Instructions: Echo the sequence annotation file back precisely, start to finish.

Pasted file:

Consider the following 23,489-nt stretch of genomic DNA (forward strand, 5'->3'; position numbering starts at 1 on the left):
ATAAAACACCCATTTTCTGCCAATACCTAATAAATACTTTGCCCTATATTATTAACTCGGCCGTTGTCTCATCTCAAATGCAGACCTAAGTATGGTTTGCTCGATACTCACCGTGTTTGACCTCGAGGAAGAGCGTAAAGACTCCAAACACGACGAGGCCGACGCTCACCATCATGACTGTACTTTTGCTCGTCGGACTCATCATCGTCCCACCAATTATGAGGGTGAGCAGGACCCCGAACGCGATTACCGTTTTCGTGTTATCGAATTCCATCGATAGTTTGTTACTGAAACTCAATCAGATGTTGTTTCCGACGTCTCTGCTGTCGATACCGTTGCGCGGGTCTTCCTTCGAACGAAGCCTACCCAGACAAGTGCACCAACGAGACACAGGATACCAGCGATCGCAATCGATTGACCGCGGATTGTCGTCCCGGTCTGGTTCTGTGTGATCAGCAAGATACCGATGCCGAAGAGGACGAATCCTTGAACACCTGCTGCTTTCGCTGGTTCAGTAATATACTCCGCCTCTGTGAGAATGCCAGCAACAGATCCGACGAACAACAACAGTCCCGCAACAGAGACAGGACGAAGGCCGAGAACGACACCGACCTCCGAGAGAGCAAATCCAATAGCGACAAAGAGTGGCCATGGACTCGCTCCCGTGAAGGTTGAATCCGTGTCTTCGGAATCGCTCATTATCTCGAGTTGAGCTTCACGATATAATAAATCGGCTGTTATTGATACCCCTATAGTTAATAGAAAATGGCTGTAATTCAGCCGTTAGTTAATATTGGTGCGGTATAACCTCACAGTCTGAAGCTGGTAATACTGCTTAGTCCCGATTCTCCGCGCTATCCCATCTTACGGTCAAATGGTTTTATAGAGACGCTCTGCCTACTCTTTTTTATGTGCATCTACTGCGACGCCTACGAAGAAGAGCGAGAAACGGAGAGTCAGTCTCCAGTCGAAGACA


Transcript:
Consider the following 23,489-nt stretch of genomic DNA (forward strand, 5'->3'; position numbering starts at 1 on the left):
ATAAAACACCCATTTTCTGCCAATACCTAATAAATACTTTGCCCTATATTATTAACTCGGCCGTTGTCTCATCTCAAATGCAGACCTAAGTATGGTTTGCTCGATACTCACCGTGTTTGACCTCGAGGAAGAGCGTAAAGACTCCAAACACGACGAGGCCGACGCTCACCATCATGACTGTACTTTTGCTCGTCGGACTCATCATCGTCCCACCAATTATGAGGGTGAGCAGGACCCCGAACGCGATTACCGTTTTCGTGTTATCGAATTCCATCGATAGTTTGTTACTGAAACTCAATCAGATGTTGTTTCCGACGTCTCTGCTGTCGATACCGTTGCGCGGGTCTTCCTTCGAACGAAGCCTACCCAGACAAGTGCACCAACGAGACACAGGATACCAGCGATCGCAATCGATTGACCGCGGATTGTCGTCCCGGTCTGGTTCTGTGTGATCAGCAAGATACCGATGCCGAAGAGGACGAATCCTTGAACACCTGCTGCTTTCGCTGGTTCAGTAATATACTCCGCCTCTGTGAGAATGCCAGCAACAGATCCGACGAACAACAACAGTCCCGCAACAGAGACAGGACGAAGGCCGAGAACGACACCGACCTCCGAGAGAGCAAATCCAATAGCGACAAAGAGTGGCCATGGACTCGCTCCCGTGAAGGTTGAATCCGTGTCTTCGGAATCGCTCATTATCTCGAGTTGAGCTTCACGATATAATAAATCGGCTGTTATTGATACCCCTATAGTTAATAGAAAATGGCTGTAATTCAGCCGTTAGTTAATATTGGTGCGGTATAACCTCACAGTCTGAAGCTGGTAATACTGCTTAGTCCCGATTCTCCGCGCTATCCCATCTTACGGTCAAATGGTTTTATAGAGACGCTCTGCCTACTCTTTTTTATGTGCATCTACTGCGACGCCTACGAAGAAGAGCGAGAAACGGAGAGTCAGTCTCCAGTCGAAGACA